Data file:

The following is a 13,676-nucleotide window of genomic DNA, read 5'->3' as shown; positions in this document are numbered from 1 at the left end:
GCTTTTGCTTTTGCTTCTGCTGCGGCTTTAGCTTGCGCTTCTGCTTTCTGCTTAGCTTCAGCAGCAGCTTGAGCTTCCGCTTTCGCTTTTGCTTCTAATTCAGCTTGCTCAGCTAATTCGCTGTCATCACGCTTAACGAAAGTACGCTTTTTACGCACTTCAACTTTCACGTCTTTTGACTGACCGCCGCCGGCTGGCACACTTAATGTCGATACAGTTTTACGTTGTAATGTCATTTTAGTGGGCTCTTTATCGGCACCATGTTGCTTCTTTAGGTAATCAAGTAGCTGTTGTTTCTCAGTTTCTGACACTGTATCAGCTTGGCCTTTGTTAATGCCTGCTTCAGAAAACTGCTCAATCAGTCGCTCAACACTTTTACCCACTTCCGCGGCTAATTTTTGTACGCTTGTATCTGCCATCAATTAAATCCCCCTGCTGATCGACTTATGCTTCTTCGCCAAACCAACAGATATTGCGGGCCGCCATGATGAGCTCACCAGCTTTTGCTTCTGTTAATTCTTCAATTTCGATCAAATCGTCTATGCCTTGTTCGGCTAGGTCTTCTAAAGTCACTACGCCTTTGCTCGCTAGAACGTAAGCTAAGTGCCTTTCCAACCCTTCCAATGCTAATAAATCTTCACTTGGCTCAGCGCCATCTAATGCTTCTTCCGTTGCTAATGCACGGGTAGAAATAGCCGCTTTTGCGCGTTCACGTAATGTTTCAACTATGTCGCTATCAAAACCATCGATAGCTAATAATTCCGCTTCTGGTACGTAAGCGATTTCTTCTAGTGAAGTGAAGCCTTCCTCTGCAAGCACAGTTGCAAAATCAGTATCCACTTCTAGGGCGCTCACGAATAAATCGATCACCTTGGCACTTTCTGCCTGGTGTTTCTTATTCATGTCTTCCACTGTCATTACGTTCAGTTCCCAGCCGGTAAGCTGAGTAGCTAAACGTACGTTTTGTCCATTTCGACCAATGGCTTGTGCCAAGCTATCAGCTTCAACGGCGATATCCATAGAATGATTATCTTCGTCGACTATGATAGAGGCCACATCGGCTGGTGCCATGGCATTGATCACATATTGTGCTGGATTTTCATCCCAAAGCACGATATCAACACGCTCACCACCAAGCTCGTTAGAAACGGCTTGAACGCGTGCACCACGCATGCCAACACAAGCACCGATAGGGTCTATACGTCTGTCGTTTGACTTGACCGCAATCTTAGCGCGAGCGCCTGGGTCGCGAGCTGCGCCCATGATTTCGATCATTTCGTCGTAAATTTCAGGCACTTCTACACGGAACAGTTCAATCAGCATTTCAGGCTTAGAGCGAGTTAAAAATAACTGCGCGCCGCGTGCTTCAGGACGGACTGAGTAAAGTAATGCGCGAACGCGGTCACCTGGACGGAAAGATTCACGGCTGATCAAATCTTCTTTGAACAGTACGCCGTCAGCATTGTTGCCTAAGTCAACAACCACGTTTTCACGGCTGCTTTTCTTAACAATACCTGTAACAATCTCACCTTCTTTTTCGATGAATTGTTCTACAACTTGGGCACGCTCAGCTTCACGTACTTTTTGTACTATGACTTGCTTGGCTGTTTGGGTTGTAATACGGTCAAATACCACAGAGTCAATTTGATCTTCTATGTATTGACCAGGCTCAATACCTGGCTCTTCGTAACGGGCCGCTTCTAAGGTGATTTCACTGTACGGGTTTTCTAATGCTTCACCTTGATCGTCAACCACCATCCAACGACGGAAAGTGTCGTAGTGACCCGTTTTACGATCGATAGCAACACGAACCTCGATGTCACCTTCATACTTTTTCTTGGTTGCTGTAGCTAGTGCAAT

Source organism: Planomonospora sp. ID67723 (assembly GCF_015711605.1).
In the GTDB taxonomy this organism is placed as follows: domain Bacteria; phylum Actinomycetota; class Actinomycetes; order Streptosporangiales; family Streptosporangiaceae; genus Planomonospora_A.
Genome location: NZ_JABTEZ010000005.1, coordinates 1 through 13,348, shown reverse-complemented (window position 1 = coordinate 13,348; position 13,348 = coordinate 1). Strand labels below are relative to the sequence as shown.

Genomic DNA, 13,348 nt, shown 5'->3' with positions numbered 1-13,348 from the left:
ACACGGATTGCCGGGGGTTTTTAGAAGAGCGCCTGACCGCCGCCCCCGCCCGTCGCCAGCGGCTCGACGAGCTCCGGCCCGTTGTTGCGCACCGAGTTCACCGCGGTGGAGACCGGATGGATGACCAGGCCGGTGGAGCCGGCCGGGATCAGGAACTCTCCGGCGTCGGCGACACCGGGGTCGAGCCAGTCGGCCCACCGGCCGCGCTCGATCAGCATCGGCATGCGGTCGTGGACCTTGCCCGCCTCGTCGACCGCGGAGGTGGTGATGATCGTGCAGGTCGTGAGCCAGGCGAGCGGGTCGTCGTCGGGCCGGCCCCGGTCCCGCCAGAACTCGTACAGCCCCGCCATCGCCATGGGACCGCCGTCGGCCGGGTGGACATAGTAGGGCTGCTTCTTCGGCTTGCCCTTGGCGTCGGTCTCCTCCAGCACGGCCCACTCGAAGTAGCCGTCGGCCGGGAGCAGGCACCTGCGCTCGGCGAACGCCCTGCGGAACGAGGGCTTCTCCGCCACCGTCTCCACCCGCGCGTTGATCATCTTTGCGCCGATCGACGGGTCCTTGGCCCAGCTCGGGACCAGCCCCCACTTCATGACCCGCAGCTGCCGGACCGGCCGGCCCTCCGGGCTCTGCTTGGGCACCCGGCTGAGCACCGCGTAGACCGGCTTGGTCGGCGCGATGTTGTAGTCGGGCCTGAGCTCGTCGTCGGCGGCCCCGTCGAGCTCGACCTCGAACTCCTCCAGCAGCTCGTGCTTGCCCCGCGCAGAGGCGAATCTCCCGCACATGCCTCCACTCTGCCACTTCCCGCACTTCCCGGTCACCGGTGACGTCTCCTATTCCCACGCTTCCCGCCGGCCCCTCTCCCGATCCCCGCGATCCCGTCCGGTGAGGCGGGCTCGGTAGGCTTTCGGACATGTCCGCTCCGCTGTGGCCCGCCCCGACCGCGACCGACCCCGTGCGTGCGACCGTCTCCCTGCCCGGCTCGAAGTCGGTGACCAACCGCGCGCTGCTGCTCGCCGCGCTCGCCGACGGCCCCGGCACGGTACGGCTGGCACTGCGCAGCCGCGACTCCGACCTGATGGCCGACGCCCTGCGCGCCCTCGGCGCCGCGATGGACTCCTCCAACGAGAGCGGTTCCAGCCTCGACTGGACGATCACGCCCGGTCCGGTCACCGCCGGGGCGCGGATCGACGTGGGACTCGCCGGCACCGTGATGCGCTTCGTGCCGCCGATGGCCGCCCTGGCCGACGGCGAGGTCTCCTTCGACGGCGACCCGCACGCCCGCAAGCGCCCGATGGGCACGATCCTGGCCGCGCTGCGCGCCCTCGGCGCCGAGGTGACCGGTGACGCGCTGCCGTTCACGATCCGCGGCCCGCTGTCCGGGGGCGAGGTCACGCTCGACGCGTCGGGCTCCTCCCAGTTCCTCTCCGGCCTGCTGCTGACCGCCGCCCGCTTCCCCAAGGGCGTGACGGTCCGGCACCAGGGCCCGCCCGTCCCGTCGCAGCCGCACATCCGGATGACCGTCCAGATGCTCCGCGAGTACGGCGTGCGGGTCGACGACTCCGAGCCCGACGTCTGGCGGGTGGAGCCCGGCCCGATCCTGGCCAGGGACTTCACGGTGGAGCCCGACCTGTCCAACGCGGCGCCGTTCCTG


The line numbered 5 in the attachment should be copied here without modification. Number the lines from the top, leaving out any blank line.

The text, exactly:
Genome location: NZ_JABTEZ010000005.1, coordinates 1 through 13,348, shown reverse-complemented (window position 1 = coordinate 13,348; position 13,348 = coordinate 1). Strand labels below are relative to the sequence as shown.